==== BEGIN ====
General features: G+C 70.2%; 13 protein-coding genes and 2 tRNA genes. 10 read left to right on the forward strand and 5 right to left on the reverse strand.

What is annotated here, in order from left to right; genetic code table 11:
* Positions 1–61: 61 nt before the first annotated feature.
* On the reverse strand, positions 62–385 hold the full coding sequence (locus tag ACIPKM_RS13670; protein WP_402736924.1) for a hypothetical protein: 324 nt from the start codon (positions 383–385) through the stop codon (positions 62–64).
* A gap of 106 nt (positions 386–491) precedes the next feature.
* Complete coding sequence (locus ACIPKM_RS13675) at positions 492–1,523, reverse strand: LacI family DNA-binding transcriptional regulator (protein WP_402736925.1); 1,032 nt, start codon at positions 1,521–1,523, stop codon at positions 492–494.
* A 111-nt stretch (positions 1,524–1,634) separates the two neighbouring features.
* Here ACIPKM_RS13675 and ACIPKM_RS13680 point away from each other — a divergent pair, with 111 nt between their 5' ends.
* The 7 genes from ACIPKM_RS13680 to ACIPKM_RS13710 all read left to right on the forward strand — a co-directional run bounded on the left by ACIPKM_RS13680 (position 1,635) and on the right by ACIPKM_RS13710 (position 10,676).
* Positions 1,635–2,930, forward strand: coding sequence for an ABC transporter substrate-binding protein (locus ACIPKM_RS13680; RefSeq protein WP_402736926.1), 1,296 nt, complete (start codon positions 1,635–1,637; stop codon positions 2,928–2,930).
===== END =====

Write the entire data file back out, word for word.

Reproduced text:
General features: G+C 70.2%; 13 protein-coding genes and 2 tRNA genes. 10 read left to right on the forward strand and 5 right to left on the reverse strand.

What is annotated here, in order from left to right; genetic code table 11:
* Positions 1–61: 61 nt before the first annotated feature.
* On the reverse strand, positions 62–385 hold the full coding sequence (locus tag ACIPKM_RS13670; protein WP_402736924.1) for a hypothetical protein: 324 nt from the start codon (positions 383–385) through the stop codon (positions 62–64).
* A gap of 106 nt (positions 386–491) precedes the next feature.
* Complete coding sequence (locus ACIPKM_RS13675) at positions 492–1,523, reverse strand: LacI family DNA-binding transcriptional regulator (protein WP_402736925.1); 1,032 nt, start codon at positions 1,521–1,523, stop codon at positions 492–494.
* A 111-nt stretch (positions 1,524–1,634) separates the two neighbouring features.
* Here ACIPKM_RS13675 and ACIPKM_RS13680 point away from each other — a divergent pair, with 111 nt between their 5' ends.
* The 7 genes from ACIPKM_RS13680 to ACIPKM_RS13710 all read left to right on the forward strand — a co-directional run bounded on the left by ACIPKM_RS13680 (position 1,635) and on the right by ACIPKM_RS13710 (position 10,676).
* Positions 1,635–2,930, forward strand: coding sequence for an ABC transporter substrate-binding protein (locus ACIPKM_RS13680; RefSeq protein WP_402736926.1), 1,296 nt, complete (start codon positions 1,635–1,637; stop codon positions 2,928–2,930).